Despite living in the same place, different generational groups may find that their differences make living together quite difficult. The term "acculturation," is the process through which an individual encounters people of a different culture and makes attempts to embrace the customs and beliefs of that culture (Hoyer and MacInnis 2007). An example of acculturation may be the way a person adapts to a new job assignment and living arrangement when relocating from the United States to Scotland. Even though many cultural similarities may exist between the U.S. and Scotland, there will undoubtedly be many differences. There are common examples of such attempts to acculturate within the United States between people of different regional cultures, such as when a person relocates from New England to the Deep South and finds that many customs, figures of speech and values are different than one would find in the New England culture.

Despite people living side-by-side in the same macro-culture, they may be different in the way they view the values and the micro-culture in which they live. An example might be the difference in reliance on text messaging by Generation Y relative to Baby Boomers. Baby Boomers, having adapted to certain communication technologies such as texting, have the ability to select from and use multiple vehicles to communicate effectively. Members of Generation Y, on the other hand, were born into text messaging and often do not see other methods like phone and email as viable communication options.

Generational Differences in Real Estate

Based on population statistics, roughly 9 out of 10 real estate brokers probably fall into of one of these three generational cohorts. Thus, when real estate marketers interact with customers, they may likely deal with a different generational cohort. While matching brokers with customers may be a feasible approach in some settings, many real estate companies cannot match sales people to customers. Also, most professionals build networks of customers that yield buyers and sellers of various ages and backgrounds. Marketing efforts, then, must be strategically orchestrated to target and impact desired audiences using the breadth of information available.

Each of the generational groups holds slightly different views of home ownership because of their differences in buying experiences. Boomers generally believe that a single family, detached home, financed over 20 to 30 years is the norm and for many the "American Dream." Due to a career mentality that may consist of multiple job/location changes, they have likely owned 3-5 homes over the course of their life. Many have seen interest rates as low as 4 percent and as high as 18 percent. The Generation X'ers, believing they should own a home, are likely to have acquired one or more homes by "creative financing" and also are likely to have had some credit problems or have friends who have had such problems. Many members of the Generation Y cohort have a much more pessimistic view of buying a home because they have either seen older friends lose houses, or have experienced such loss themselves. They lack trust in the home building, home marketing and mortgage financing industries.

The generations also have different views of careers because they have experienced very different outcomes through their working lives. Baby Boomers were the first generation to experience dual-career households and significant career mobility. Generation X was the first cohort to experience a significant number of career changes, some personally driven, others driven by their employers. Generation Y experienced turn over and mobility as youngsters watched their parents and others lose jobs and reposition careers... sometimes multiple times. As a result, these "Echo Boomers" were the first generation to trust their skills more than the companies for whom they worked.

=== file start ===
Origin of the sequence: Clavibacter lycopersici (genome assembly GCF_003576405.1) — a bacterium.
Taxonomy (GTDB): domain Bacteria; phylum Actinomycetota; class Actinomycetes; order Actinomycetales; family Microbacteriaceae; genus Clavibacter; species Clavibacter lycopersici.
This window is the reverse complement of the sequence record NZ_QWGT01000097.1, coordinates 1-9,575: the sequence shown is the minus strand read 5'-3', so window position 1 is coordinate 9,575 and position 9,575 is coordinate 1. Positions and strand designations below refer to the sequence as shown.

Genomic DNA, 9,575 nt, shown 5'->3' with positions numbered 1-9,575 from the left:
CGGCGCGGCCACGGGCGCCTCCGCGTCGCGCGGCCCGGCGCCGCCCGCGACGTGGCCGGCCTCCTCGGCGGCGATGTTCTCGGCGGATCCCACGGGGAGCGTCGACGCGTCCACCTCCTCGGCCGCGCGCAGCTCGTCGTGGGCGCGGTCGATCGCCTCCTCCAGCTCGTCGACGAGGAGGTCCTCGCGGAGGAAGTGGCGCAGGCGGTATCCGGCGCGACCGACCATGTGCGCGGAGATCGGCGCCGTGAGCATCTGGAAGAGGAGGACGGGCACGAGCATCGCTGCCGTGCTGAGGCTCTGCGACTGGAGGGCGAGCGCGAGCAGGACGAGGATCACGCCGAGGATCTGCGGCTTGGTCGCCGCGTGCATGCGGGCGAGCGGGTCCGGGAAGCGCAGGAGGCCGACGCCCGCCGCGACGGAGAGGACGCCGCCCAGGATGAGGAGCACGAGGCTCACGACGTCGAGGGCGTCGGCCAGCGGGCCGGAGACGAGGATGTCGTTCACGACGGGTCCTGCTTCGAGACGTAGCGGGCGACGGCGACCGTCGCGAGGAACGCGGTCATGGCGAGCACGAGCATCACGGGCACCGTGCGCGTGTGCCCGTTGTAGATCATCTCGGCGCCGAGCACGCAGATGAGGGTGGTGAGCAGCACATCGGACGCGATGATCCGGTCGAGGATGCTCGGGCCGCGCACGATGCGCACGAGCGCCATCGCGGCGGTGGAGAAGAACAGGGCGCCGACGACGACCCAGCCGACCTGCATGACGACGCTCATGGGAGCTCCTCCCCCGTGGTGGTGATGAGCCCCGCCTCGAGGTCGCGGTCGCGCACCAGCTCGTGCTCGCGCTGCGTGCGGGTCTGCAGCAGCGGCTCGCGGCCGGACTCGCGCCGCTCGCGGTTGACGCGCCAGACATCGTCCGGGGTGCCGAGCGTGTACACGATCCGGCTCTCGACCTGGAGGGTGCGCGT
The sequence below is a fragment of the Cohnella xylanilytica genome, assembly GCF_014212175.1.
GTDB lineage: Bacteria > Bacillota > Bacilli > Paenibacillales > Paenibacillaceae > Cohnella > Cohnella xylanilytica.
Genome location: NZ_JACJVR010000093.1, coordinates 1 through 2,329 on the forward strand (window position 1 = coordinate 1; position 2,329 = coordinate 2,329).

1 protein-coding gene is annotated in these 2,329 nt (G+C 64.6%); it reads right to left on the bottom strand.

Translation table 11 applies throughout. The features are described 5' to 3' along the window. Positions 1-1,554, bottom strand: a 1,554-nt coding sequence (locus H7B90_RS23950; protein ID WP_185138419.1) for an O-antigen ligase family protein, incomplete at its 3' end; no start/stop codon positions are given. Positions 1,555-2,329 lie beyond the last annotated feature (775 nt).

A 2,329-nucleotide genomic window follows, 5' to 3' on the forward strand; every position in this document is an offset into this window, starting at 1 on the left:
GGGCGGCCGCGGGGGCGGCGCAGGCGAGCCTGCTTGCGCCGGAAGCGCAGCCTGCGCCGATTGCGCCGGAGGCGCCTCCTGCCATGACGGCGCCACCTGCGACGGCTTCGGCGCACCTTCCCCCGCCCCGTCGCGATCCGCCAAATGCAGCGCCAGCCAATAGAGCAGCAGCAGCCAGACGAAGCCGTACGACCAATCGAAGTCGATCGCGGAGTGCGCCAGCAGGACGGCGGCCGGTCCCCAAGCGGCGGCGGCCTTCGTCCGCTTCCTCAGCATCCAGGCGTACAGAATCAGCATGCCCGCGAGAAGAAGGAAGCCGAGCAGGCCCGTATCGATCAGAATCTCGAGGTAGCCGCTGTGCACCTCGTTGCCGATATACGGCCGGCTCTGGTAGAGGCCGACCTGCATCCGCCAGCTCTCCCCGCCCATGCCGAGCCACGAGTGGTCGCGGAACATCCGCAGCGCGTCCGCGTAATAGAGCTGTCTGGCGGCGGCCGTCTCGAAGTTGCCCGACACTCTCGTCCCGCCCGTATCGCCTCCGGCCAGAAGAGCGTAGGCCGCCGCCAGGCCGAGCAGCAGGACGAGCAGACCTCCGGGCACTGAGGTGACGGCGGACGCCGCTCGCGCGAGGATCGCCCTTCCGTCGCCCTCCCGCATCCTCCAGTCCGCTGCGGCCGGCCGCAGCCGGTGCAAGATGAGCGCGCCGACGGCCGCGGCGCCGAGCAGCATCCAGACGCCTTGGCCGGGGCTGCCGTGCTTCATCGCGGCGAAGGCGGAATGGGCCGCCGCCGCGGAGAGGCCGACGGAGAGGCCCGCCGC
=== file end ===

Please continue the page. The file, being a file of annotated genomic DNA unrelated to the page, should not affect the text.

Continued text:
There is an emerging difference across the generations regarding advertising and personal selling. Boomers typically see advertisements as informational and somewhat entertaining. They also see salespeople as a good source of information. The members of Generation X are somewhat less trusting of advertisements and salespeople. Generation Y has very little trust of either advertisements or salespeople. While there are exceptions in each cohort, generally over the past 60 years these three generations have become increasingly more skeptical of marketing efforts.

Over the past six-plus decades and the three generations, the nature of "community" has changed significantly. Boomers still think of community as mostly face-to-face in nature with some use of telephones. Generation X now relies on a combination of face-to-face, telephone, e-mail and texting. The Generation Y cohort is relying much more on technical bases of communication to form and maintain communities (Facebook, texting and e-mail). Because of increasing reliance on technology, communities arising from these three generations are moving from being local to regional and ultimately, national and international.

A Trend-Based Approach for Real Estate Marketers

Traditionally, attention is given to specific generational differences as a means of anticipating, tailoring, and segmenting marketing efforts across cohorts. These conventional efforts rely heavily on leveraging the shared experiences or events of the era to communicate and deliver offerings effectively. Marketers may spend a significant amount of time playing into the differences between cohorts, and may neglect important shared commonalities in generational marketing efforts. By identifying trends that exist across generations, marketers can harness the power of both generational differences and trend-based unities to create more impact for clients.

Trends are often realized in the form of patterns; generational variances are woven together across multiple periods. Trends across and through culture tend to mask the differences between generational cohorts, promoting a vein of consistency amongst all groups. Trend analysis, unlike the more traditional marketing model, can help agents identify growing commonalities between cohorts, and in turn, recognize important opportunities to drive sales and create value for clients. Consider the following for today's real estate marketers, resulting from trends developed through the Baby Boomer, Generation X and Generation Y eras: